“Brevity is the soul of wit,” said Shakespeare’s Polonius. Or, as Strunk and White put it, “Omit needless words” (23).
This page teaches you how to avoid verbosity (a fancy word for wordiness) and write succinctly.
Editing is like going on a diet: you have to cut out all the junk if you want to see results.
For instance, you can often delete the opening sentences of a first draft:
Since humans are primates, their beliefs and assumptions can be explained as the effect of evolution. In other words, human behaviour is not exempt from the law of natural selection. For example, we might seem civilized, but if someone crashes into our vehicle we quickly succumb to road rage. Evolutionary biology can also provide insight into our perception of beauty. Beauty is not simply in the eye of the beholder. A symmetrical body, for instance, is desirable because it is an indicator of health and fitness…
If we scratch the text in red then we can start much closer to the actual topic:
Better: Evolutionary biology can provide insight into our perception of beauty. Beauty is not simply in the eye of the beholder. A symmetrical body, for instance, is desirable because it is an indicator of health and fitness…
Zooming in as quickly as possible requires a certain mindset. In high-school, students are often taught that any information on a topic is relevant. Just google your subject and gather as much material as you can. If you want to be a strong writer, however, you have to be selective. Every sentence has to build on the last until the essay is somewhat of an architectural wonder.
Take the following sentence:
Children’s literature has the ability to entertain both the children for whom it has been written and the adults who may be reading it.
Most of this sentence is redundant, and a shortened version reveals that the argument is quite simplistic:
Children’s literature provides entertainment for children and adults alike.
The wonderful thing about editing for conciseness is that you discover what you really want to say. (Or sometimes what you don’t want to say.)
Don’t repeat too much of the previous sentence:
The chameleon uses protective coloration to blend in with its environment. In addition to being able to change its colour, the chameleon also has an extraordinarily long tongue.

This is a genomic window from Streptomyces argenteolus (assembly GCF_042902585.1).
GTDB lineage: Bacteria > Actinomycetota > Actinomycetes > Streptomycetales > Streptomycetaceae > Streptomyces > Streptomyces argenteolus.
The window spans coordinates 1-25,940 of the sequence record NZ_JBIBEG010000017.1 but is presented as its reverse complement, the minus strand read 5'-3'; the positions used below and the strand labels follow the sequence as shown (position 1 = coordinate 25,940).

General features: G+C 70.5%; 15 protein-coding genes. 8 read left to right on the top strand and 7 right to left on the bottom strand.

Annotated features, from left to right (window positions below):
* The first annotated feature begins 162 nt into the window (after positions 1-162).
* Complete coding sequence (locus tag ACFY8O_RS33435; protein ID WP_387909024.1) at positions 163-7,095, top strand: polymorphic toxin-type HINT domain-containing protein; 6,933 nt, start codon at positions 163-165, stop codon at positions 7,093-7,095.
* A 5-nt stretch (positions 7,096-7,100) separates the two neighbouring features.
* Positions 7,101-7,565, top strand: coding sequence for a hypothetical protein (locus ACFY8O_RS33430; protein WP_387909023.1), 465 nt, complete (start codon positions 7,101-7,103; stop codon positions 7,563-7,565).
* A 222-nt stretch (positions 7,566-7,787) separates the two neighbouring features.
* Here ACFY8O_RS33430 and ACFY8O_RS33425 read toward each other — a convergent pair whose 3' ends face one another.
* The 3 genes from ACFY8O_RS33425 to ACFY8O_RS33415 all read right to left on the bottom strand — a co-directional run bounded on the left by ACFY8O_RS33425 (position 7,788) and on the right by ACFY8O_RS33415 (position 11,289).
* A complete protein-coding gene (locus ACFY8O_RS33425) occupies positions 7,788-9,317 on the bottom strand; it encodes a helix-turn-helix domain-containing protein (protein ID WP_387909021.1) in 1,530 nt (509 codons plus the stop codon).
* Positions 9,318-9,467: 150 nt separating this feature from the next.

Better: The chameleon uses protective coloration to blend in with its environment. It also has an extraordinarily long tongue.
Such overlapping often masks the fact that our ideas are poorly connected. In this case, our edit reveals that there is no adequate transition between the two topics (protective coloration … a long tongue).
Some writers have a habit of saying everything in twos:
The concept or idea that led to the talent show was the notion that even babies and infants are able to communicate and interact with others.
Better: The talent show was inspired by the fact that even babies can communicate.
Not only did we cut down on the synonyms, but we removed a few other redundant bits too. Remember: be ruthless!
While you often need a string of verbs, avoid piling it on:
Jamal has a chance to be able to win his badminton match.
Better: Jamal has a chance to win his badminton match.
One main verb is better than a handful.
Don’t write as if every sentence requires an exclamation mark. Avoid excessive use of the following intensifiers:
completely / entirely / essentially / totally
Let the idea speak for itself.
Lazy writers pick the first word or phrase that comes to mind. They’ll write not the same instead of different, or despite the fact that instead of while or although. Try to find the best word for the job.
Spoken English is full of redundant phrases. Here are a few to watch out for when you write:
absolutely essential (saying that something is essential is enough)
advance planning (all planning is done in advance)
new invention (an invention is by definition new)
currently (context will usually indicate the time frame)
The list goes on, but the point is clear: think carefully about the literal meaning of everything you write.
While a text often resembles an overgrown garden, sometimes an editor can go too far. It’s good to cut back on verbiage (just as on foliage), but if you use a machete you end up with a rock garden.
There is something abundant and organic to your personal style. Don’t be satisfied with just being concise.
Here’s a list of some other words and phrases that often create unnecessary padding:
For the most part
Due to the fact that
The point is
Literally (as in It is literally time to go home)
As mentioned previously
William Strunk Jr. and E.B. White. The Elements of Style, 4th ed. Pearson, 2000.